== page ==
Tensions between Iran and the United States have ratcheted up in the past two weeks, following a series of provocative actions and statements from the Trump administration, including news yesterday that senior defense officials are revising contingency plans to send thousands of troops to the Middle East to counter Iran.
On Monday, The New York Times reported that last Thursday senior defense officials reviewed plans to send 120,000 troops to the Middle East in the event that Iran attacks U.S. troops in the region or begins ramping up its nuclear program. The review of these plans, according to the Times, was initiated by John Bolton, the national security advisor and a noted Iran hawk.
This was not the first provocative action taken by Bolton in recent weeks. Last Sunday, Bolton announced that an aircraft carrier, the USS Abraham Lincoln, and a number of bombers would be headed to the Persian Gulf in response to unspecified warnings that Iran and its proxies were preparing to attack U.S. forces in the region.
The Abraham Lincoln was already headed to the area but was ordered to skip several scheduled stops at European ports. Its expedited journey, along with the additional bombers, was intended to serve as "a clear and unmistakable message" of resolve from the U.S. to Tehran, Bolton said, according to Reuters.
This was followed by the deployment of even more U.S. forces, including another naval vessel and an anti-missile battery, to the Persian Gulf on Friday.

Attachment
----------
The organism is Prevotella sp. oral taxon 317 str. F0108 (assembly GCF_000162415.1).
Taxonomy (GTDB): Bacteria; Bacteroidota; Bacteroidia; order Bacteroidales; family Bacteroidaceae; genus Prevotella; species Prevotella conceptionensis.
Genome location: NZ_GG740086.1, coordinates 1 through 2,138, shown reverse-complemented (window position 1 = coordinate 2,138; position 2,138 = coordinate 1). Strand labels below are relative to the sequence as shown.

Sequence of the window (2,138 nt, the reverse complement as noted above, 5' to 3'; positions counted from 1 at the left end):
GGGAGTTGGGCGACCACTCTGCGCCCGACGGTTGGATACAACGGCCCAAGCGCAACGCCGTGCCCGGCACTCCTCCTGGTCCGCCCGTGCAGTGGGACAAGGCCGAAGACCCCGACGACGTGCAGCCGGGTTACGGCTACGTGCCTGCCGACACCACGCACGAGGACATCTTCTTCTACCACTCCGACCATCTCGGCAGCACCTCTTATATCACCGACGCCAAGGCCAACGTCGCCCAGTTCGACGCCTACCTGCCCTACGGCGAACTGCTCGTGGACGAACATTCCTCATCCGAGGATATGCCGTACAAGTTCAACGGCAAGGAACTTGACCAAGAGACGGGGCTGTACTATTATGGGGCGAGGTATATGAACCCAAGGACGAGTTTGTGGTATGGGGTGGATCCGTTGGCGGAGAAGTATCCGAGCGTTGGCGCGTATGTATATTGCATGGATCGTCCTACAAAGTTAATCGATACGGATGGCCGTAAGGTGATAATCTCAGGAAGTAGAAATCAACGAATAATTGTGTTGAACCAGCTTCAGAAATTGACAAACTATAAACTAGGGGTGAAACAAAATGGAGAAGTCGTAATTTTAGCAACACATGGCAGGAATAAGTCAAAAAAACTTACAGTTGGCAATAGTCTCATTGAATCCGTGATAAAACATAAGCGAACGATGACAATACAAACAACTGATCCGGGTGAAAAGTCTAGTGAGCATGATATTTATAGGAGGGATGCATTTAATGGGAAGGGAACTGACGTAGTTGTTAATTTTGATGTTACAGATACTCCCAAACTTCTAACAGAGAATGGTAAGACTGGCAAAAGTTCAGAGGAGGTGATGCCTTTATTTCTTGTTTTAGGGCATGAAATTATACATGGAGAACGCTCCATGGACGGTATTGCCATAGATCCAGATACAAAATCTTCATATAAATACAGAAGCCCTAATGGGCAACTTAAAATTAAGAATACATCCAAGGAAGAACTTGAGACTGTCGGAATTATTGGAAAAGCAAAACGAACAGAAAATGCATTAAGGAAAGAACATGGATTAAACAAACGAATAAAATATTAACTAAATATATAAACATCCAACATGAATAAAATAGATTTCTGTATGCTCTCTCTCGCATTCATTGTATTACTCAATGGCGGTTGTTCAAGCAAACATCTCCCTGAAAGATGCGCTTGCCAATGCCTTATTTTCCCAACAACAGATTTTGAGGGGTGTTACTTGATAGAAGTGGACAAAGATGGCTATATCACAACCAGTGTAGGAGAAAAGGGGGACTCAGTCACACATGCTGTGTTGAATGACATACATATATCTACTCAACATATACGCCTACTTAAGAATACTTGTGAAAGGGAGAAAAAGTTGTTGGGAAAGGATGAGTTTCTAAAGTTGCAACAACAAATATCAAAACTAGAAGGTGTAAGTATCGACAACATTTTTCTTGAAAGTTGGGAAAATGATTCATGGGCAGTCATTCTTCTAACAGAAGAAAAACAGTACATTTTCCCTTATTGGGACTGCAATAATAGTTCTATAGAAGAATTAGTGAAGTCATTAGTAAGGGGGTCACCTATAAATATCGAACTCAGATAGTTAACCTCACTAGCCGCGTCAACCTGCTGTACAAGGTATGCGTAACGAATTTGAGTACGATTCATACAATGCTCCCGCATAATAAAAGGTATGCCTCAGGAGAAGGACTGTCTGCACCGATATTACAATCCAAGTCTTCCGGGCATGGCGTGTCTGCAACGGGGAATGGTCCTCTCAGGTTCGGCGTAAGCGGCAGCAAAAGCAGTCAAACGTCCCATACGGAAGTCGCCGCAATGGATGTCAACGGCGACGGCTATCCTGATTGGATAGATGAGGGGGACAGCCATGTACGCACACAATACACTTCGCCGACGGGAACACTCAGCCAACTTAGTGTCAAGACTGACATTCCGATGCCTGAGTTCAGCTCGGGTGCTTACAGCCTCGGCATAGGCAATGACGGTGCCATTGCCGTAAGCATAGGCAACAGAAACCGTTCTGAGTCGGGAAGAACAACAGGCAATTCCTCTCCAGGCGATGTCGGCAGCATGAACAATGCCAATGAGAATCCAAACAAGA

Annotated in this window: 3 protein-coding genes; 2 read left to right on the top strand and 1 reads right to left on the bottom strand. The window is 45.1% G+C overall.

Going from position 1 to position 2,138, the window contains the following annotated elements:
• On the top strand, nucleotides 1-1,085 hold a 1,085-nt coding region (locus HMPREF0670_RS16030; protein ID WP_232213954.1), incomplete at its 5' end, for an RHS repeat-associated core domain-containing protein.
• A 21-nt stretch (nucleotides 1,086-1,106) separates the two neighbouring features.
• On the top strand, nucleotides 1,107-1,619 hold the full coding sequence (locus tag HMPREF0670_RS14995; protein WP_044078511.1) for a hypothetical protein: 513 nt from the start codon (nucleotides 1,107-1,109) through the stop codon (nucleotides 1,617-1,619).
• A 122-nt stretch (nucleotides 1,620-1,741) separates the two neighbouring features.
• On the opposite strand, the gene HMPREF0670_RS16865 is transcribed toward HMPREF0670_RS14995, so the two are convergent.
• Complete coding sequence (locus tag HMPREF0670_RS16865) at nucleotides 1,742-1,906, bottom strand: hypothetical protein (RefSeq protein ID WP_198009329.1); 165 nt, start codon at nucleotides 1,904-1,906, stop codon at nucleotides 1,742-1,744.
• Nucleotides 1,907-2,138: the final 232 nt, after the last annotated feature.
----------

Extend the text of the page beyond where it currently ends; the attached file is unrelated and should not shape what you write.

Iranian military officials have upped their rhetoric in response.
"An aircraft carrier that has at least 40 to 50 planes on it and 6,000 forces gathered within it was a serious threat for us in the past. But now it is a target and the threats have switched to opportunities," said Amir Ali Hajizadeh, head of the Iranian Revolutionary Guard's air force, to Al Jazeera on Monday.
The U.S. has assured the world that its intentions are peaceful, with the Department of Defense issuing a statement Friday saying that "the United States does not seek conflict with Iran, but we are postured and ready to defend U.S. forces and interests in the region."
Nevertheless, the threat of accidental escalation is real, says Emma Ashford, a foreign policy scholar at the Cato Institute.
"I don't believe either side really wants a conflict, but you put this many troops from both sides in a small area and raise tensions like this, there's always the risk that something happens accidentally that spirals into a larger conflict," Ashford tells Reason.
This risk, she says, is heightened by the possibility that militant groups aligned with Iran, but not directly controlled by the government, might stage an attack that leads to a U.S. response.
Over the weekend, Saudi Arabia and the United Arab Emirates, both rivals of Iran, reported that their oil tankers were sabotaged in the Persian Gulf. On Tuesday morning, Saudi Arabian officials also said that terrorists used drones to attack two oil pumping facilities in the country.
Pentagon officials revising plans to add additional troops to the Middle East to counter Iran is more routine, says Ashford.
"The Pentagon has a plan for everything, and these plans are constantly revised to deal with changing circumstances," she tells Reason.
Nevertheless, that it was Bolton in particular who's been pushing defense officials to revise their Iran plans may indicate his willingness to exploit any bureaucratic opportunity to raise tensions with the country.
That the Trump administration itself lacks a coherent Iran strategy only raises the possibility that it will stumble into a conflict it doesn't want, says Ashford. As she told Reason, "there's a real risk someone will take a step that ends up putting us in a conflict situation."